Ms. Miriam Mutizwa’s Open Letter to Ms. Tsitsi Masiyiwa – Part 2

This is part 2 of Ms. Miriam Mutizwa’s open letter to Ms. Tsitsi Masiyiwa following her tweet that has generated a storm on the true meaning of what justice is and is not against a backdrop of accusations as to the bona fides of outcries and actions of persons she has not identified so far who she believes to be the driving minds behind what she considers to be questionable and suspect causes.

The letter reads as follows:

“I am grateful that your tweet that may have been targeted at persons you believe are abusing the quest for justice has generated conversations that are necessary and essential to a healthy democracy in Zimbabwe.

I consider myself to be an engaged citizen who is concerned about what does it mean to a good citizen and how ordinary folk like me can learn to use our power to make change.

Your tweet invites all to reflect on what justice is and ought to be. It also ignites and provokes all active citizenship to cultivate the values, knowledge and skills of effective citizenship in order to avoid the danger of being used by a few in the name of justice and equity.

I am sure that you will agree that literacy in justice and the rule of law is essential to making democracy work.

You are not alone in making the allegation that:“Some outcries and actions in pursuit of justice seem and look so right,” implying that you have undertaken a critical examination of some of the outcries and actions in the public domain that are presented as if they are in pursuit of justice.

However, my sister, I would have expected you to name and shame the impugned actions and outcries and the persons driving such actions and outcries.

Regrettably, I was left in a dangerously speculative mode with no answers from you as the author is this important departure in my well-established concern that after 38 years of Zimbabwe’s independence, there is a real and not imagined absence of outcries and actions in pursuit of justice.

A few weeks ago, I made my position clear that the Attorney General of Zimbabwe is not fit for purpose following his oral evidence before the Parliamentary Portfolio Committee on Mines and Mining Development on 19 November 2018 wherein he boldly stated that a law that applies retrospectively is a just and constitutional piece of legislation.

The law in question also allows shareholders like you my sister to be divested and deprived of the control and management of a company without following the due process of the law.

I have noted with concern that the people I would generally associate with business leadership have been silent on the constitutionality and legality of this law that was first introduced in 2004 via a Presidential decree in relation to SMM Holdings Private Limited (SMM).

This silence apart from deafening represents the greatest betrayal of the promise of justice, fairness and equity.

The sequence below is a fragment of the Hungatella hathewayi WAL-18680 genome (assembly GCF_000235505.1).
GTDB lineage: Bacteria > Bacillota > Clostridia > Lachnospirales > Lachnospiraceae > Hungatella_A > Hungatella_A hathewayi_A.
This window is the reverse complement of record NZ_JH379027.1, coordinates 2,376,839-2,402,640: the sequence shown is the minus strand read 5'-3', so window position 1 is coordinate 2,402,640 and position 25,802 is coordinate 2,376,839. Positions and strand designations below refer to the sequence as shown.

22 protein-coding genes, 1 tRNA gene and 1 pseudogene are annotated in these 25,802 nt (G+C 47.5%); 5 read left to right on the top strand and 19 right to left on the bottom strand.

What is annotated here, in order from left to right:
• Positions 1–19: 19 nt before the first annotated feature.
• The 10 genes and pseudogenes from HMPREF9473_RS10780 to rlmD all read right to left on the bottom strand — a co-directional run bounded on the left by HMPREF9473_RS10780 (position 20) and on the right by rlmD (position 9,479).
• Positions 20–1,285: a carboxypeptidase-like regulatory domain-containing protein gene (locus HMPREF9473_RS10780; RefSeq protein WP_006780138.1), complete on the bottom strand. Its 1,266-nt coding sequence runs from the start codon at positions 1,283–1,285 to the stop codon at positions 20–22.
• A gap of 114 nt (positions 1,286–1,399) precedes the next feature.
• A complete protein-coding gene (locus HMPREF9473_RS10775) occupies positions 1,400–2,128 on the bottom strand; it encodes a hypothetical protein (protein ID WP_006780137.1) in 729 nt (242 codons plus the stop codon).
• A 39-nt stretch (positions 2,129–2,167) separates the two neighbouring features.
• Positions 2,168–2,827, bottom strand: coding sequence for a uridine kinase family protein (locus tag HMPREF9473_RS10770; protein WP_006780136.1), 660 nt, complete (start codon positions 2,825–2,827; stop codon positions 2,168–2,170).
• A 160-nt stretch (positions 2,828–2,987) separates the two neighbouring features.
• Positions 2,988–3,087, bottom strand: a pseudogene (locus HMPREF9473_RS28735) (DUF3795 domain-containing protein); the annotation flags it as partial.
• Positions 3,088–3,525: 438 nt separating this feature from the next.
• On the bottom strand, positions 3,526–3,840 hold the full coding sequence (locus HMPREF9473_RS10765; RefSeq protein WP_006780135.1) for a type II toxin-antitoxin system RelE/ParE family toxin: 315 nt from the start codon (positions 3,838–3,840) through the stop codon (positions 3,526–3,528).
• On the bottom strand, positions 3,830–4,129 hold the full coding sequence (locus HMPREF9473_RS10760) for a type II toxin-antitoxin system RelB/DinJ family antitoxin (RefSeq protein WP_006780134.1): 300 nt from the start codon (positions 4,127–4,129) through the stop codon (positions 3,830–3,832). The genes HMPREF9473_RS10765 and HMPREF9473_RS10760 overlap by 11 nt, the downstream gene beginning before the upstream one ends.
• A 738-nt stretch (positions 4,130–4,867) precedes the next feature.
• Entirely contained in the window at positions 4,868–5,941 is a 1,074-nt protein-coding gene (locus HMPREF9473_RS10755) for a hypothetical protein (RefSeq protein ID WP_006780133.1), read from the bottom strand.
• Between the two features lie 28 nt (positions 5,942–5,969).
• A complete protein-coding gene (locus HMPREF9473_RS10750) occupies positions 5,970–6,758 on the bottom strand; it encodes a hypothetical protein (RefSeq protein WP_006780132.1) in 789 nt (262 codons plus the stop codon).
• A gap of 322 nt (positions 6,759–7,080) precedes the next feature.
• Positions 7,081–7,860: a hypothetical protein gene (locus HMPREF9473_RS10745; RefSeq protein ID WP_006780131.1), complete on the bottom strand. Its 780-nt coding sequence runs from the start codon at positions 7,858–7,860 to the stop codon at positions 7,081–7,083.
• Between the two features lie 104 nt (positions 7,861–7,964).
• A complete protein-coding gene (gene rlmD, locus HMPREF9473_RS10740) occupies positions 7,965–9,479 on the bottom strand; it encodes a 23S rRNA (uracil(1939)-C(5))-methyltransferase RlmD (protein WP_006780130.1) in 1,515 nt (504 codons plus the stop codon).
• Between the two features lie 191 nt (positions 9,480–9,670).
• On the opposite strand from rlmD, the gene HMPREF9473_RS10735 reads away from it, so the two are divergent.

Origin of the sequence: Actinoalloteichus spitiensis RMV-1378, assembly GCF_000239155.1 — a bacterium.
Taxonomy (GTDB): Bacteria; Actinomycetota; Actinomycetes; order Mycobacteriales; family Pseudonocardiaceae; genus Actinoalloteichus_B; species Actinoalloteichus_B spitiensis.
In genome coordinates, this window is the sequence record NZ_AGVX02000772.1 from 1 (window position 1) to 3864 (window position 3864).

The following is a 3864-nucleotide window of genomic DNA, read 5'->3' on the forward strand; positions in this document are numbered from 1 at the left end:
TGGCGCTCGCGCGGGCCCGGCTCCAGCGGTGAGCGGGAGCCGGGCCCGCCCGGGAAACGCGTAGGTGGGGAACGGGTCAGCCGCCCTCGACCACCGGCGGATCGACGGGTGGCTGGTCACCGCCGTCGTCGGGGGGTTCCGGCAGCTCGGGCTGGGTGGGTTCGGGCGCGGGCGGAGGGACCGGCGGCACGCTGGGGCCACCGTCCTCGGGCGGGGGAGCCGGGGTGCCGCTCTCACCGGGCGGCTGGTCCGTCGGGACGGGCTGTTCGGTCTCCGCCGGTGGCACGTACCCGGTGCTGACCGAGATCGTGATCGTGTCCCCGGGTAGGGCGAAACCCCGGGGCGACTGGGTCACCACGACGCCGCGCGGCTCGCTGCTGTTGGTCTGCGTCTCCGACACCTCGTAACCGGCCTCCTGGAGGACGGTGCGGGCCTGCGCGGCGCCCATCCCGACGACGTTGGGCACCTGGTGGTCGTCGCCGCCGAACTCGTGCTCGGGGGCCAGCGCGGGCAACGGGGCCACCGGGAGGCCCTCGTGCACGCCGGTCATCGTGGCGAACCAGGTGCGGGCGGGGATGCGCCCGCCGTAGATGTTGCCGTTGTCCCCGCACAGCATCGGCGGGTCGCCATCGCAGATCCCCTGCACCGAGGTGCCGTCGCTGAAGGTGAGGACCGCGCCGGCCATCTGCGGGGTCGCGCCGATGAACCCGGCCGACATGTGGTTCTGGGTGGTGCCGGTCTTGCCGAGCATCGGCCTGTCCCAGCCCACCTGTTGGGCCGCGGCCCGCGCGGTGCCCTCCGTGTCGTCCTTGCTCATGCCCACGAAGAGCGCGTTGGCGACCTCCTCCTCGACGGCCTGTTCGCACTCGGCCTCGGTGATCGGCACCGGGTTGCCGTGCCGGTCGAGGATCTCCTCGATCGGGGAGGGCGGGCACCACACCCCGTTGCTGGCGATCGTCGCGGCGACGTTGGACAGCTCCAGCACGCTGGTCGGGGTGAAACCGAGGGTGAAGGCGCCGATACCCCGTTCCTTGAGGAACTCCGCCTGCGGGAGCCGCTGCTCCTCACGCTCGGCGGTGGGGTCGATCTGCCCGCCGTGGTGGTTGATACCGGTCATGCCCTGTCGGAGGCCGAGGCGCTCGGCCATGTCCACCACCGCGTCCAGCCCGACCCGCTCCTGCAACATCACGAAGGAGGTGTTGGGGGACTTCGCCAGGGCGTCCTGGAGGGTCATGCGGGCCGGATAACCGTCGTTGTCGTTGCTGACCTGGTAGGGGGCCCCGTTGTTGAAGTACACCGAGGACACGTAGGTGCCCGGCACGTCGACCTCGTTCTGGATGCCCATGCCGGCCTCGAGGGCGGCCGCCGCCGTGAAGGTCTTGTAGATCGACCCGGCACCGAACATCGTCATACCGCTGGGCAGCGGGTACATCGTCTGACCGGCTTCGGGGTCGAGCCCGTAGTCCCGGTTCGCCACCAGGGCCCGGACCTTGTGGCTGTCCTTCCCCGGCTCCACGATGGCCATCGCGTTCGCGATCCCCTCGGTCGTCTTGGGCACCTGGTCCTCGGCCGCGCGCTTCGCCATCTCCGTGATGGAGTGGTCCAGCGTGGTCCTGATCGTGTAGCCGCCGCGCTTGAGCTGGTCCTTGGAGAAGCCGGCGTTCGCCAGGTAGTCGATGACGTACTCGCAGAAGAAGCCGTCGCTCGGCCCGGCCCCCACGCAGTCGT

You may agree with my position that Mr. Joe Mutizwa who represented listed companies on 6 December 2018 at the Senate Foreign Relations Committee failed to mention to the world that although President Mnangagwa has made impassioned calls for accelerated foreign direct investment (FDI), a law exists that allowed a reconstruction order to be issued in relation to Hwange Colliery Company Limited (Hwange) to be issued by the Minister of Justice whose effect was to divest shareholders of the rights and freedoms in relation to their property without their consent and knowledge.

Following Mr. Mutizwa’s dismal performance, I have had the opportunity of sharing my concern that there exists a serious civics literacy deficit in Zimbabwe, a position which your tweet seems to ignore in preference of a direct attack on my actions and outcries that you believe are suspect and sponsored.

What I have learned is that if we allow people like Mr. Mutizwa and yourself who have been silent and continue to be silent on what I believe matters to a prosperous Zimbabwe for all, the cost will be borne by the majority who have no capacity and wherewithal to mitigate the financial and economic consequences.

I am based currently in the United Kingdom and like you my sister I was naive to expect that the fatalism that is manifest generally in politics is absent in business affairs.

I am sure that you will agree that since Hwange was placed under extrajudicial reconstruction, there has been no voice of business and reason to challenge the rationality, legality and constitutionality of this draconian law.

On the contrary, when in September 2004, SMM’s directors were dismissed by Mr. Afaras Gwaradzimba pursuant to a reconstruction order issued by the then Minister of Justice, Hon. Patrick Chinamasa, I also took the view that Mr. Mawere, as the shareholder, had been the author of his demise and as such I suffered no obligation to inquire into the facts and circumstances of the company let alone the propriety and the actions used to displace the lawful stakeholders of the company.

It was only until the Hwange affair that I began to question my own complicity in giving rise to a reality that can visit many of us including Econet, a company that you may have an interest in.

It is my understanding that you are working on some charity programs with the First Lady of Zimbabwe and hopefully you are close enough to influence the powers that be to act in the best interests of Zimbabwe.

However, the tone of your tweet would seem to suggest that you genuinely believe that the cause that I have taken is  not a just cause as on the face of it, it would seem that by challenging the constitutionality and legality of the Reconstruction Act, I am being used by Mr. Mawere in his presumed bid to get his companies back.

It has also come to my attention that there is an audio of a conversation between Dr. Daniel Shumba, who I understand was a fellow shareholder with you in a company called TSM Private Limited (TSM), and Mr. Mawere that is in the public domain whose contends may have motivated your tweet.

Assuming my interpretation is correct, it would appear that you believe that my outcry and actions in openly stating that the Reconstruction Act is a “toxic law” that belongs to a fascist and socialist dispensation is misguided and fatally flawed.

President Mnangagwa’s commitment to restoring the rule of law and constitutionalism is well known but concerns have been raised on implementation aspects.

I am sure you are aware of the article below published in the Herald on 21 December 2018 in which the Minister of Information, Publicity and Broadcasting Services, Hon. Monica Mutsvangwa said that the government is working on four Bills that will lead to a repeal of the Access to Information and Protection of Privacy Act (AIPPA) and the Public Order and Security Act (POSA) as the two pieces of legislation “have toxic areas” redolent “of the old dispensation.